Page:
Kentucky’s Farms to Food Banks program increased the types of produce purchased from farmers in 2019.
It also began a new project to freeze some items that were sent along to food banks.
Farms to Food Banks buys what’s sometimes called “ugly produce.” It’s healthy, but not perfect enough in appearance to be sold to grocery stores.
The program pays farmers enough to cover the cost of labor, packaging and transportation, and keeps the imperfect produce from going to waste.
Sarah Vaughn, programs coordinator for Feeding Kentucky, said the program bought 22 types of produce in 2018, with that figure increasing to 28 varieties in 2019.
“We jumped up six types by getting at least one of everything on our list that we accept,” said Vaughn. She said the increase in 2019 was mostly related to fall produce, like sweet potatoes and winter squash.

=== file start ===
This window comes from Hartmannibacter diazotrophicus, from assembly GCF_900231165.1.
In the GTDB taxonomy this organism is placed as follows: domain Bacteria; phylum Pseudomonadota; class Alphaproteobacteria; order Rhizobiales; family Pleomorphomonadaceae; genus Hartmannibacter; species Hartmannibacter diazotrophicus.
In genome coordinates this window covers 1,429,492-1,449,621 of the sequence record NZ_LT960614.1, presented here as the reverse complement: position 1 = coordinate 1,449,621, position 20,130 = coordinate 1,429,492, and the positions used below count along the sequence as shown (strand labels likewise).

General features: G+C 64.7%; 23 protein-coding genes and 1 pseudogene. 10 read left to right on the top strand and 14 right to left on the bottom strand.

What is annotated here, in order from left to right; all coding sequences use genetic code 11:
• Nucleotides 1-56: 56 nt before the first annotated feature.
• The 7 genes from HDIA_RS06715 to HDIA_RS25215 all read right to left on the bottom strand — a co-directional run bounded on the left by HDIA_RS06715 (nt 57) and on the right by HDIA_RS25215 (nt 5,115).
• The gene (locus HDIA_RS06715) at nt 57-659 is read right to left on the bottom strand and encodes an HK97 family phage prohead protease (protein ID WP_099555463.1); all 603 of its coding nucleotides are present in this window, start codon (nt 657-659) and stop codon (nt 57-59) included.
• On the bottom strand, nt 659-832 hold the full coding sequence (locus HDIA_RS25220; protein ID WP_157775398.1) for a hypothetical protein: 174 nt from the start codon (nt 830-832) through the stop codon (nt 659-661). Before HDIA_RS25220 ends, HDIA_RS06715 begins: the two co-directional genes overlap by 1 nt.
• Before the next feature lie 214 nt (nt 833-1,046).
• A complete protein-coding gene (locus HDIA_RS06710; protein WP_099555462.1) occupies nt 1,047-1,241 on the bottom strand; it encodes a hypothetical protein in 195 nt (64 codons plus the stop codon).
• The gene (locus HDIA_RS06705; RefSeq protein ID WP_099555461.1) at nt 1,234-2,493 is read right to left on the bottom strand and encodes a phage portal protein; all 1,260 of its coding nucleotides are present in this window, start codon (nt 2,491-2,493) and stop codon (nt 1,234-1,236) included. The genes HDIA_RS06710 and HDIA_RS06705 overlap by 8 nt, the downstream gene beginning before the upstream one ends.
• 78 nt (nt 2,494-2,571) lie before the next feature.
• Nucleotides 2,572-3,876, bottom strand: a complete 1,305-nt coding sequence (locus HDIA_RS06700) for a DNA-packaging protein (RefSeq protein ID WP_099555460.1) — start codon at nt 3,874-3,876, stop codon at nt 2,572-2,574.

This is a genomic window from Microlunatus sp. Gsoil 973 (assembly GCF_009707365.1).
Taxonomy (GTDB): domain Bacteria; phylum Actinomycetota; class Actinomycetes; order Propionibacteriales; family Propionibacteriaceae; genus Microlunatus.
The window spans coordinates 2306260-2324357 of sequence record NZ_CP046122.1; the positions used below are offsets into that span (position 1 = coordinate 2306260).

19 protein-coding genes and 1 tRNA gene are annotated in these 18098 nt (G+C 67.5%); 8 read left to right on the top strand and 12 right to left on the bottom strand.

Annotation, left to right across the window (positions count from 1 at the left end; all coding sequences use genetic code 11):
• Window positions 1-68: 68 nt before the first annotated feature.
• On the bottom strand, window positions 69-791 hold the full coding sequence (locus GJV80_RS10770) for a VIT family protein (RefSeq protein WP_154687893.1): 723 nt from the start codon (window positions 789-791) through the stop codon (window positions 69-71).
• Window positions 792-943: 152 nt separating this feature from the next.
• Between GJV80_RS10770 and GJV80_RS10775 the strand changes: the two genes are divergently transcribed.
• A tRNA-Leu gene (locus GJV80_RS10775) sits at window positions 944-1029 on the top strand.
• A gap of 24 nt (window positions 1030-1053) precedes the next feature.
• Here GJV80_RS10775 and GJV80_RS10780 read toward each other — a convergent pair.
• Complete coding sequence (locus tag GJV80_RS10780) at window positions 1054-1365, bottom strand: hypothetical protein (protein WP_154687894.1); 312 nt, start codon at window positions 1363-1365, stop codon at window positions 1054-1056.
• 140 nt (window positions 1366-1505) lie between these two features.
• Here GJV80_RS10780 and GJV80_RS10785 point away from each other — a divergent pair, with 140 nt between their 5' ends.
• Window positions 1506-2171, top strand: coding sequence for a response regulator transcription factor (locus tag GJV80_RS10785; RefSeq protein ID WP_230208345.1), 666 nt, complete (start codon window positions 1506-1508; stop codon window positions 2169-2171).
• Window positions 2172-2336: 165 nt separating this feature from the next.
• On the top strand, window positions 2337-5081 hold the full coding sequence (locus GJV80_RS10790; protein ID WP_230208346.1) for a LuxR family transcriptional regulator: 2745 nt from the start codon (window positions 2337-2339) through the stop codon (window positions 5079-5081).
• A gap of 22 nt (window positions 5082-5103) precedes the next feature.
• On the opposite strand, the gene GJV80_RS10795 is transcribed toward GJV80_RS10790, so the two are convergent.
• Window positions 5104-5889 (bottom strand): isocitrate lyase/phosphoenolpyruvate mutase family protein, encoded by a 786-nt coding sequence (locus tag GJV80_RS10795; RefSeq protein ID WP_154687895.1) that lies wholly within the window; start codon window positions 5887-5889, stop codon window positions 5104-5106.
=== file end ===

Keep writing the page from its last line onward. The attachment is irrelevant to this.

Overall, in 2019 the program distributed nearly three million pounds of produce to seven regional food banks and 500 local food pantries.
The average payment to farmers in 2019 was $1,273, while that amount was $1,691 in 2018.
The maximum paid to a farmer increased dramatically in 2019 to $88,205, compared to the maximun of $34,621 in 2018.
The number of agencies that received produce in 2019 rose to 497, up from 456 in 2018.
The 2019 Farms to Food Banks season was extended with a new project to freeze some items.
“In addition to just distributing raw produce, we also were able to distribute some frozen butternut squash, corn and some apples, as well,” said Vaughn.
Three processors collaborated on the project: Food Chain in Lexington, CANE Kitchen in Whitesburg, and Lee’s Garden Center in Hodgenville. The frozen items came with preparation instructions and recipes.